It's time for an increase in the standard mileage rate
Certain members of Congress have taken it upon themselves to encourage the IRS to make a mid-year adjustment in the standard mileage rate used for deductions and reimbursements. This wouldn't be the first time the IRS stepped up and lowered the rate when prices at the pump escalated. With gas prices hovering around $4.00 per gallon, it would seem reasonable to assume that the IRS will make a mileage rate adjustment this summer. I can remember two such increases in the past decade. But so far, the IRS is not acquiescing.
Last week an agency representative gave a thumbs down to the idea of an increase. Does this mean the IRS knows something we don't know about where gas prices are going? Or is it truly just too much of a "logistical challenge" to change the rate, as the IRS representative stated? From a gas-using taxpayer perspective, the mid-year rate change seemed fairly unchallenging and certainly very welcome in the past. The last time gas prices were this high, the IRS changed the mileage rate to 58.5 cents per gallon. It's time to recognize that the higher gas prices are likely to stick around for awhile, and that the mileage rate should reflect this.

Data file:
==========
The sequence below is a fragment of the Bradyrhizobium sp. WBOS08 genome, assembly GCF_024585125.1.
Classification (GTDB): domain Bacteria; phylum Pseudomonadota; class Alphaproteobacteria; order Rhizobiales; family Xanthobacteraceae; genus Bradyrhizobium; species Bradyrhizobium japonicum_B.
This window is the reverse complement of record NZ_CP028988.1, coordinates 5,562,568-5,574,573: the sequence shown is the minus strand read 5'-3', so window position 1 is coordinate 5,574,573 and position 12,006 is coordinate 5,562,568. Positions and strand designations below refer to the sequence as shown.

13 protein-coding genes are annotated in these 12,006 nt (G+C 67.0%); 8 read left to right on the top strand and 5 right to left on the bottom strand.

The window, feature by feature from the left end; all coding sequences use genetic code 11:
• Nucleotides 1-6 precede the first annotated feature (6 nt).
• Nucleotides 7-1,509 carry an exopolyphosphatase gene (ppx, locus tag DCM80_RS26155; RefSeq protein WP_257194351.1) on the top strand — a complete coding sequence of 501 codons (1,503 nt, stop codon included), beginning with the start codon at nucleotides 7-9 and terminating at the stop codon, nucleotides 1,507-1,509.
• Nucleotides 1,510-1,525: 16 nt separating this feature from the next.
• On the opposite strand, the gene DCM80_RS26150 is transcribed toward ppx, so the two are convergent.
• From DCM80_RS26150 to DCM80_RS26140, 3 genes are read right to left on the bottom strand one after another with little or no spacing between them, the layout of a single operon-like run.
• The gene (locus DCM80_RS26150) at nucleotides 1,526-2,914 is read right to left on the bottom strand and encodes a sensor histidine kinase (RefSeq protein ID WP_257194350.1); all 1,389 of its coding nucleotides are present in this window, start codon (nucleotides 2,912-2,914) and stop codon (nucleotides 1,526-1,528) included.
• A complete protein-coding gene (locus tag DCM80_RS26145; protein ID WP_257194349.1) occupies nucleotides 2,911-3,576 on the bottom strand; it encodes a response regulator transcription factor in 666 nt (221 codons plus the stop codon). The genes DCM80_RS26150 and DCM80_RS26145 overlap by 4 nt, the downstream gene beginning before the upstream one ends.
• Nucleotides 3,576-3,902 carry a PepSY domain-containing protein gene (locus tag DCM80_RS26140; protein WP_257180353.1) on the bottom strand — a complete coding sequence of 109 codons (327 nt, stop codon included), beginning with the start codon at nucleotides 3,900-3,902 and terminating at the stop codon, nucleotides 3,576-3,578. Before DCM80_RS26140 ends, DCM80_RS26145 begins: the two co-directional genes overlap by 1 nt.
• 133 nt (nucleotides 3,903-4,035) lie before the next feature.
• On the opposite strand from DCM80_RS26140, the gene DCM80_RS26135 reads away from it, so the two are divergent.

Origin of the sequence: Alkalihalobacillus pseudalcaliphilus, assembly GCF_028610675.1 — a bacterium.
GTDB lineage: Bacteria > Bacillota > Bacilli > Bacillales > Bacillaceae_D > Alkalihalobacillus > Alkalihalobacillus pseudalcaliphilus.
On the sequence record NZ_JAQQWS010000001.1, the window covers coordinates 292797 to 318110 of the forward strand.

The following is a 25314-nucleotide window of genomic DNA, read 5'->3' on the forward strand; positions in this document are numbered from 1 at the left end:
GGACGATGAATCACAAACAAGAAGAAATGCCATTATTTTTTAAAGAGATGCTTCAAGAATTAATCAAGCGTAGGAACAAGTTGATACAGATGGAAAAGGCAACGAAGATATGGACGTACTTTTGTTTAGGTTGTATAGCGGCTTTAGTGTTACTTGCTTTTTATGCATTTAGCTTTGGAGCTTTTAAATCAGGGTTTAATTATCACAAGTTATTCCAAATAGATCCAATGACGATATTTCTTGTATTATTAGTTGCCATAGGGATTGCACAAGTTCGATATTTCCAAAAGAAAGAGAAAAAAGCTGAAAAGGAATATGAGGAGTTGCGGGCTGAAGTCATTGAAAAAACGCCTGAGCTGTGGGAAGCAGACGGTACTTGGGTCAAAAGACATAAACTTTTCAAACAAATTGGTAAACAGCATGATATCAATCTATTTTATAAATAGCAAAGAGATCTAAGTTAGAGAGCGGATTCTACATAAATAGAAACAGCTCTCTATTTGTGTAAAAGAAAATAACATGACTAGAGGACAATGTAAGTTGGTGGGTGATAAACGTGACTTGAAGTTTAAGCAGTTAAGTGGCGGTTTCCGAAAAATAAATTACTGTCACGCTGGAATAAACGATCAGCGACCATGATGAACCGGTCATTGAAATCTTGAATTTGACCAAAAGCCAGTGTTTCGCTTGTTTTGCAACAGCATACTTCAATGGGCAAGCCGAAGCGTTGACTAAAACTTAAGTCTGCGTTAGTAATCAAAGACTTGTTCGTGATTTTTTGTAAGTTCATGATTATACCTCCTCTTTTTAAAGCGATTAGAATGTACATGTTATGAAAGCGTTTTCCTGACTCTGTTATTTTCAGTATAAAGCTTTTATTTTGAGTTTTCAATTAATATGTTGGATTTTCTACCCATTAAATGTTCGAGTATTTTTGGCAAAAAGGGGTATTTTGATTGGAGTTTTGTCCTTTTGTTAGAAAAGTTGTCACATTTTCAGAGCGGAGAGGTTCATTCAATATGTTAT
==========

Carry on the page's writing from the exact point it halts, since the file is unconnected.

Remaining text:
Gail Perry, editor-in-chief
Prior to this role, Caleb served as the editor of Going Concern since its founding in 2009. During his time as editor, Going Concern quickly became one of the most popular and talked about websites in the accounting profession. He has been named one of Accounting Today's Top 100 Most Influential People every year since 2011 and has been published on numerous websites, including Above the Law, Deadspin, Denver Business Journal, and the Huffington Post.
Caleb is an adjunct professor of journalism the Community College of Denver in Denver, Colorado, where he teaches Internet Media.
Prior to falling bass ackwards into the media business, Caleb spent over five years working in public accounting, with more than three of those years at KPMG. Caleb received a Master of Science in Accounting from Colorado State University and a Bachelor of Science in Business Administration from the University of Nebraska at Kearney.
Caleb spends a lot of time on a bicycle and reading, but never at the same time.